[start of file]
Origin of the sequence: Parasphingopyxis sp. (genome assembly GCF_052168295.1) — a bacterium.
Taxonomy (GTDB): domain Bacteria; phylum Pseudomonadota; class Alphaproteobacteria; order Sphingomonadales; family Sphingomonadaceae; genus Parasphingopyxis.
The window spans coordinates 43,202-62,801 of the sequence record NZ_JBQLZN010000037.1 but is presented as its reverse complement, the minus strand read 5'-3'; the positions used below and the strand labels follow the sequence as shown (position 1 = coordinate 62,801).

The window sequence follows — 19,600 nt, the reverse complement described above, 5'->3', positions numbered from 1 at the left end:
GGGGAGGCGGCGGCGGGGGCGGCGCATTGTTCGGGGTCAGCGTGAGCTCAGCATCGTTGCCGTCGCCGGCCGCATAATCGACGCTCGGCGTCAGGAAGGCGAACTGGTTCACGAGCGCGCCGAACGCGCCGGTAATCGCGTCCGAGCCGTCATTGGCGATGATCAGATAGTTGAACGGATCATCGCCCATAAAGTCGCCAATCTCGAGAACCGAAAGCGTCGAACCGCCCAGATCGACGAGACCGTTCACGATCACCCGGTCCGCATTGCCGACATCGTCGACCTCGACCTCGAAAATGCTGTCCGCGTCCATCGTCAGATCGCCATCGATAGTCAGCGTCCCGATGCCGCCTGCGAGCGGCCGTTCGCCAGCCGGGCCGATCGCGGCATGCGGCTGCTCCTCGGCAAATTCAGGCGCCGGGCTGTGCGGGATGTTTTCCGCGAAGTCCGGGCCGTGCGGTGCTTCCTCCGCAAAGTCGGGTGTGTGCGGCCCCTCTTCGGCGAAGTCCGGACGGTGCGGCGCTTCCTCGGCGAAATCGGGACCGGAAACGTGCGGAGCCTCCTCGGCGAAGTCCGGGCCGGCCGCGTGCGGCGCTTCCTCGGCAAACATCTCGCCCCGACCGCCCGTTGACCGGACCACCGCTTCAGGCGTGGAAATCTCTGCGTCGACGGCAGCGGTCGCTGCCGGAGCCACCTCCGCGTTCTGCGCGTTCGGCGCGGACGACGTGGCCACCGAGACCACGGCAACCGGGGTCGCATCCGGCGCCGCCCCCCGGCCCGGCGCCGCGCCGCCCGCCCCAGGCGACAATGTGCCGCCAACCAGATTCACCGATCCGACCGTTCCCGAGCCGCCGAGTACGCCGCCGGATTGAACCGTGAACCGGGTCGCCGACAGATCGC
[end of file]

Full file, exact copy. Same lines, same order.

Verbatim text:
Origin of the sequence: Parasphingopyxis sp. (genome assembly GCF_052168295.1) — a bacterium.
Taxonomy (GTDB): domain Bacteria; phylum Pseudomonadota; class Alphaproteobacteria; order Sphingomonadales; family Sphingomonadaceae; genus Parasphingopyxis.
The window spans coordinates 43,202-62,801 of the sequence record NZ_JBQLZN010000037.1 but is presented as its reverse complement, the minus strand read 5'-3'; the positions used below and the strand labels follow the sequence as shown (position 1 = coordinate 62,801).

The window sequence follows — 19,600 nt, the reverse complement described above, 5'->3', positions numbered from 1 at the left end:
GGGGAGGCGGCGGCGGGGGCGGCGCATTGTTCGGGGTCAGCGTGAGCTCAGCATCGTTGCCGTCGCCGGCCGCATAATCGACGCTCGGCGTCAGGAAGGCGAACTGGTTCACGAGCGCGCCGAACGCGCCGGTAATCGCGTCCGAGCCGTCATTGGCGATGATCAGATAGTTGAACGGATCATCGCCCATAAAGTCGCCAATCTCGAGAACCGAAAGCGTCGAACCGCCCAGATCGACGAGACCGTTCACGATCACCCGGTCCGCATTGCCGACATCGTCGACCTCGACCTCGAAAATGCTGTCCGCGTCCATCGTCAGATCGCCATCGATAGTCAGCGTCCCGATGCCGCCTGCGAGCGGCCGTTCGCCAGCCGGGCCGATCGCGGCATGCGGCTGCTCCTCGGCAAATTCAGGCGCCGGGCTGTGCGGGATGTTTTCCGCGAAGTCCGGGCCGTGCGGTGCTTCCTCCGCAAAGTCGGGTGTGTGCGGCCCCTCTTCGGCGAAGTCCGGACGGTGCGGCGCTTCCTCGGCGAAATCGGGACCGGAAACGTGCGGAGCCTCCTCGGCGAAGTCCGGGCCGGCCGCGTGCGGCGCTTCCTCGGCAAACATCTCGCCCCGACCGCCCGTTGACCGGACCACCGCTTCAGGCGTGGAAATCTCTGCGTCGACGGCAGCGGTCGCTGCCGGAGCCACCTCCGCGTTCTGCGCGTTCGGCGCGGACGACGTGGCCACCGAGACCACGGCAACCGGGGTCGCATCCGGCGCCGCCCCCCGGCCCGGCGCCGCGCCGCCCGCCCCAGGCGACAATGTGCCGCCAACCAGATTCACCGATCCGACCGTTCCCGAGCCGCCGAGTACGCCGCCGGATTGAACCGTGAACCGGGTCGCCGACAGATCGC